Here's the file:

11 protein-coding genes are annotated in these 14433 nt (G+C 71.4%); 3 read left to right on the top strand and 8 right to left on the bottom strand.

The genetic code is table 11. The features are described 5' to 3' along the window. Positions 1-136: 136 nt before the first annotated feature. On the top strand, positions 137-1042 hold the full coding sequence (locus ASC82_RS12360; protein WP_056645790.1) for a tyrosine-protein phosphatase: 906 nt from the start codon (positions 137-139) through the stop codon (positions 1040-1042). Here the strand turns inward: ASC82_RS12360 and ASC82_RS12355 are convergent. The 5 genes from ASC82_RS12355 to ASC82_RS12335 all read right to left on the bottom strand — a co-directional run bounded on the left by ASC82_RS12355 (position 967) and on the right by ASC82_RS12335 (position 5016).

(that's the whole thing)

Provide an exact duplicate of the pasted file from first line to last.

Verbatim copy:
11 protein-coding genes are annotated in these 14433 nt (G+C 71.4%); 3 read left to right on the top strand and 8 right to left on the bottom strand.

The genetic code is table 11. The features are described 5' to 3' along the window. Positions 1-136: 136 nt before the first annotated feature. On the top strand, positions 137-1042 hold the full coding sequence (locus ASC82_RS12360; protein WP_056645790.1) for a tyrosine-protein phosphatase: 906 nt from the start codon (positions 137-139) through the stop codon (positions 1040-1042). Here the strand turns inward: ASC82_RS12360 and ASC82_RS12355 are convergent. The 5 genes from ASC82_RS12355 to ASC82_RS12335 all read right to left on the bottom strand — a co-directional run bounded on the left by ASC82_RS12355 (position 967) and on the right by ASC82_RS12335 (position 5016).